Go to navigation (press enter key)Menu


Vassar Votes

Registering to vote and actually voting are important in any democratic election, but in a presidential election year such as this, the stakes are especially high. As a result, the Vassar community has taken several steps to ensure that as many students as possible exercise their constitutional right to vote.

For one, the college and the Vassar Student Association partnered with the nonprofit TurboVote, which assists would-be voters with registration, obtaining absentee ballots, and sending reminders so voters don’t forget to head to the polls or submit their ballots on Election Day.

As of late September, 468 students—nearly 20 percent of the student body—had signed up to vote through the service. According to Dean of Freshmen Ben Lotto, that participation rate places Vassar among the top 10 colleges and universities nationwide. A letter from President Catharine Hill to all students is hoped to increase that participation rate even further.

Meanwhile, a new student-run initiative known as REV Up is similarly encouraging students to take part in the electoral process. The initiative—which stands for Register, Educate, Vote—is a collaboration between the Vassar Democrats and the Moderate, Independent, and Conservative Alliance (MICA).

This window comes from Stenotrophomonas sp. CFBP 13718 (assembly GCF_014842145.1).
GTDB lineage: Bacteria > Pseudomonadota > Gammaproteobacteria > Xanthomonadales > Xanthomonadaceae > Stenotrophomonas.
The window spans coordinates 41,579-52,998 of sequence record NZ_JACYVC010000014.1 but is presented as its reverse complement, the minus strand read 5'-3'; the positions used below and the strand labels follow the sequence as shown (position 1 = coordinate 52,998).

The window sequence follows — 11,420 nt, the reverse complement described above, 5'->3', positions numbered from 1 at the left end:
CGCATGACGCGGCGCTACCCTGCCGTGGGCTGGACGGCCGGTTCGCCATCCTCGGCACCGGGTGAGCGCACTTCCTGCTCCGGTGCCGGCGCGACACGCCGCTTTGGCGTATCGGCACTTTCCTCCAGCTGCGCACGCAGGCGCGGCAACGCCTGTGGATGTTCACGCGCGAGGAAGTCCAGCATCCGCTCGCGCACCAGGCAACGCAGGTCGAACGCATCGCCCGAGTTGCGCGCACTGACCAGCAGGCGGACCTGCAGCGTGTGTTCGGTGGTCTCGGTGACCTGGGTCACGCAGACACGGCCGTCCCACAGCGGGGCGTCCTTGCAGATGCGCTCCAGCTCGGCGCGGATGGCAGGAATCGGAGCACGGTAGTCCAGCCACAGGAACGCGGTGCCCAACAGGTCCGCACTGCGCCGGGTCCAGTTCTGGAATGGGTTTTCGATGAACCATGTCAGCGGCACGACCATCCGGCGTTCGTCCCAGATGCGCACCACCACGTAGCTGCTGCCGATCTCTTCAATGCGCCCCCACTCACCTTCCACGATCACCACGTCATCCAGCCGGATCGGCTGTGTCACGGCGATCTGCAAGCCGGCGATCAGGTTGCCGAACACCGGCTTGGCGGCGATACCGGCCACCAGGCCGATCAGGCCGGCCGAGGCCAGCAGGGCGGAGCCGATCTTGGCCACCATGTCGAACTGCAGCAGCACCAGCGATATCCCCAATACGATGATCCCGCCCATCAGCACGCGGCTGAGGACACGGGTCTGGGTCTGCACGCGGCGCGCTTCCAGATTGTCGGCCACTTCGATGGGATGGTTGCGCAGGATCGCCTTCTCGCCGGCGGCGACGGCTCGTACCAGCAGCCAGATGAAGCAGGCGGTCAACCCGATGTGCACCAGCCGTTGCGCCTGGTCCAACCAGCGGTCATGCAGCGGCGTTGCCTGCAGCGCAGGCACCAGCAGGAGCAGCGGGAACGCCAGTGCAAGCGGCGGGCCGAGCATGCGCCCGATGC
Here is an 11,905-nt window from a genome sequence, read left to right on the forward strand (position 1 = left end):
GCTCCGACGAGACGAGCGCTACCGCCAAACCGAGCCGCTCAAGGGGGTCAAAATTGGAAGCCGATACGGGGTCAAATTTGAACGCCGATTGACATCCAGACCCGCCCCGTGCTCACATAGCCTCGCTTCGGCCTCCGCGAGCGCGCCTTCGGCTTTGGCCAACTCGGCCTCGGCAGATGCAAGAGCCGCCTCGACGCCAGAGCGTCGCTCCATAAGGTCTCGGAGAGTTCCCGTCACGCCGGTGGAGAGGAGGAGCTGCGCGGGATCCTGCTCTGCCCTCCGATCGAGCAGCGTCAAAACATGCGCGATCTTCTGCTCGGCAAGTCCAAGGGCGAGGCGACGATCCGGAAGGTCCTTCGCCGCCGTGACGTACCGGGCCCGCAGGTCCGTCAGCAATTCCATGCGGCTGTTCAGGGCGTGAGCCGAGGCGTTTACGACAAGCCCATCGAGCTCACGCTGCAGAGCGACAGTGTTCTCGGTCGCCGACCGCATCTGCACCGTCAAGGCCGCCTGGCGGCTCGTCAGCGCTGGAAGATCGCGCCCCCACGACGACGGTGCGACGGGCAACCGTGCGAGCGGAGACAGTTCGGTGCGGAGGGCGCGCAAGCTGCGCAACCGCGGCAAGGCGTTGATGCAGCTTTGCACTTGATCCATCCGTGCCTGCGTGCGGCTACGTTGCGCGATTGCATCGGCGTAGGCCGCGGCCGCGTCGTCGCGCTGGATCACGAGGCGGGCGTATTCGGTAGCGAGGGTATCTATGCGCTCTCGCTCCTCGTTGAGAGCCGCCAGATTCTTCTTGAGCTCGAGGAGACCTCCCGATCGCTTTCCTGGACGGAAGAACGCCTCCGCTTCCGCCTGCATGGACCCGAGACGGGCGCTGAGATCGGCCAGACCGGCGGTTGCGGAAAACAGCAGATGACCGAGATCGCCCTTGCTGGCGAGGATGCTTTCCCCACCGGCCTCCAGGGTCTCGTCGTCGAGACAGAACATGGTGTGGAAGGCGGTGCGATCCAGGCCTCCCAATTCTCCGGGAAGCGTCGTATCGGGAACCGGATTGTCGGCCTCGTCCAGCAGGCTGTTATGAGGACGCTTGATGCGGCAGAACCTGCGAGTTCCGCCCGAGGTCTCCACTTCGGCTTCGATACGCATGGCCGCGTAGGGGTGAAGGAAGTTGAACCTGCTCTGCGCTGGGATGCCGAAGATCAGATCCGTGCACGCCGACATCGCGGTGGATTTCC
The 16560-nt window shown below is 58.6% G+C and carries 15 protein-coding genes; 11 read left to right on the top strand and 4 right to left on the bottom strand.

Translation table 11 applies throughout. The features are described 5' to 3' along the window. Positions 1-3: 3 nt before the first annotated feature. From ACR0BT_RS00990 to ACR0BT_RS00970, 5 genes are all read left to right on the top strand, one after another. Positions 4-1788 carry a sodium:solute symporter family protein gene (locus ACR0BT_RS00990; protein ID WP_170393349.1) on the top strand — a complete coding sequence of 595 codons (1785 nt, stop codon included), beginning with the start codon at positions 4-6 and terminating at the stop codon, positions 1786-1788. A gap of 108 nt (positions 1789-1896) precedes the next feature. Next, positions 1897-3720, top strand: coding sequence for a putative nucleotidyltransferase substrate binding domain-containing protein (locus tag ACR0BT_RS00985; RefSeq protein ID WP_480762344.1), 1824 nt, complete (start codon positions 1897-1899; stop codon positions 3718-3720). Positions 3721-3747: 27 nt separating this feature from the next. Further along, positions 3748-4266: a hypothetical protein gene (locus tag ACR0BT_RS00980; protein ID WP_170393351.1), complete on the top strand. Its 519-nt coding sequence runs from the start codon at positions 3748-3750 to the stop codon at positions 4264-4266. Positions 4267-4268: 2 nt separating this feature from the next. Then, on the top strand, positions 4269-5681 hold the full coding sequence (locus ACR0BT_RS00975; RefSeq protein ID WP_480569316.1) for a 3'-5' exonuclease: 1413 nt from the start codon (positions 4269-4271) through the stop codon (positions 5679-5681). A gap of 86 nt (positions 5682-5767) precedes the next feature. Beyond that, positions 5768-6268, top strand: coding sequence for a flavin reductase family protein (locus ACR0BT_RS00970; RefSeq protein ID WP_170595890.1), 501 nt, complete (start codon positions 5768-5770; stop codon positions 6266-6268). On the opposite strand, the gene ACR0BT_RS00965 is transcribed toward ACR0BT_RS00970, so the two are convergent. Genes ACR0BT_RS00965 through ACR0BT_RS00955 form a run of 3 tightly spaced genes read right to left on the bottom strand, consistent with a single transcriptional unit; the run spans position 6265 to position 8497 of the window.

The first of three phases was launched campus-wide on September 20; it focused on registering every eligible student to vote (either through absentee ballots in a student’s home state or by registering locally in Dutchess County). Phase two will kickoff following October break, and focus on educating the student body on various voter-relevant issues, such as fundamental differences between the Democratic and Republican parties, the influence of the voting college demographic, and how to respond in cases of voter intimidation at the polls. Finally, phase three will take place in November, and focus primarily on easing the voting process for students; as part of phase three, for instance, organizers have arranged a shuttle between campus and polling locations.

–Peter Bronski